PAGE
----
Songs of hope: Musician starts homeless choir

Man starts choir for homeless men
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    Man starts choir for homeless men


Man starts choir for homeless men 01:37

Story highlights

  • Donal Noonan started the Atlanta Homeward Choir, made up of homeless men
  • Noonan's vision: Using his passion for music to show homeless they don't have to be hopeless
  • Marvin Coine, one of the first choir members, was offered a job by someone who saw him performing
  • Noonan says choir gives members "confidence, self-worth, being part of a community again"

(CNN)"Don't be all Mariah" a deep Irish brogue calls out from behind a large piano.

Inside the Shrine of the Immaculate Conception in downtown Atlanta, the 17 members of the Atlanta Homeward Choir have vocal cords that are perhaps a bit too eager to express themselves. So Donal Noonan, the church's music director, has to tell them to temper their tone a bit.
Smiling isn't something the men are accustomed to. The members of this choir are homeless. Many have struggled with drug and alcohol addiction.
    Noonan founded the group in November 2013 after being moved by what he saw on his morning commute through downtown streets: "These folks were just sitting there waiting for something, and what that was it was almost like they were waiting for a bus, but the bus came and went and they were still on the wall."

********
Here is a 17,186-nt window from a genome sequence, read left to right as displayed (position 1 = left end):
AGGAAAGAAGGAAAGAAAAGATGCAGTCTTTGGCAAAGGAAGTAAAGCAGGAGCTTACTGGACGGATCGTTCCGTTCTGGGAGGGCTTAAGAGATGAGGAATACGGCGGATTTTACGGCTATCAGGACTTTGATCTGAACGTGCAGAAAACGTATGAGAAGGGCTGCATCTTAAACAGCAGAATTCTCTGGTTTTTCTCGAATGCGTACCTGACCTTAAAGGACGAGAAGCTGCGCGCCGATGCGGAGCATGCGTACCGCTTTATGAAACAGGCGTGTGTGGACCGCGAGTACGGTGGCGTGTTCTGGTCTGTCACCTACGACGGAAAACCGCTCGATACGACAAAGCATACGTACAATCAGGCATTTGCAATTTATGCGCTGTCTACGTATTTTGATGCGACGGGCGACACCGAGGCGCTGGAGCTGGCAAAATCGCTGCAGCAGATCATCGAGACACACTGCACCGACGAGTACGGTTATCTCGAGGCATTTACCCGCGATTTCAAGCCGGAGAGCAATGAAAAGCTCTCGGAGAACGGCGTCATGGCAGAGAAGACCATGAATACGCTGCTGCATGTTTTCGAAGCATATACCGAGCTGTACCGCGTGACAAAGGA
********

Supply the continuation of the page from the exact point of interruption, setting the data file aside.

The native of Kilcock, Ireland, thought about how to help, and came to the realization that music was his biggest gift to share. An idea was born. He went inside a night shelter next to his job, to find members for his choir.
    Seven men with limited musical experience stepped forward for the first season. They now have expanded to 17 members, and have performed around the Atlanta area, including at city hall.
    Noonan says the choir gives the men a gift to help get themselves off the streets: "Confidence, self-worth, being part of a community again."
    He adds: "It gives you the power, the empowerment to say: "You know what I'm worth a lot more than what's happening right now."
    Marvin Coine, one of the first choir members, has seen some of that empowerment touch his own life. He was on the streets for two years, having to sleep under bridges before a shelter took him in.
    Coine is very frank about his prospects if he hadn't found the Atlanta Homeward Choir: "I'd still be on the streets, I'd still be walking up and down the street trying to do something."
    He was offered a job by someone that came to see a performance. He now has a steady income and is able to provide for his 14-year-old daughter.
    Audience member Martin McGrail, who calls the choir's music "true art," says seeing Atlanta Homeward makes him want to make a difference against homelessness.
    "We have to say to ourselves that there's got to be a solution that doesn't involve people freezing in the streets in the winter, it's just unacceptable in a modern society," he says.
    Besides concerts, the choir rehearses twice a week. Noonan walks the men back to the shelter after each practice.
    "It really does break my heart that when I say goodbye to these guys in the evenings, that they don't have a home to go to," Noonan says. "I get to go home, but they don't get to go home."
    But amidst the heartbreak, there are also moments to celebrate.
    As rehearsal begins to wind down, a choir member has been given a solo in one of the performances. Noonan changes his tune: Now, he says with a smile, "You can be all Mariah."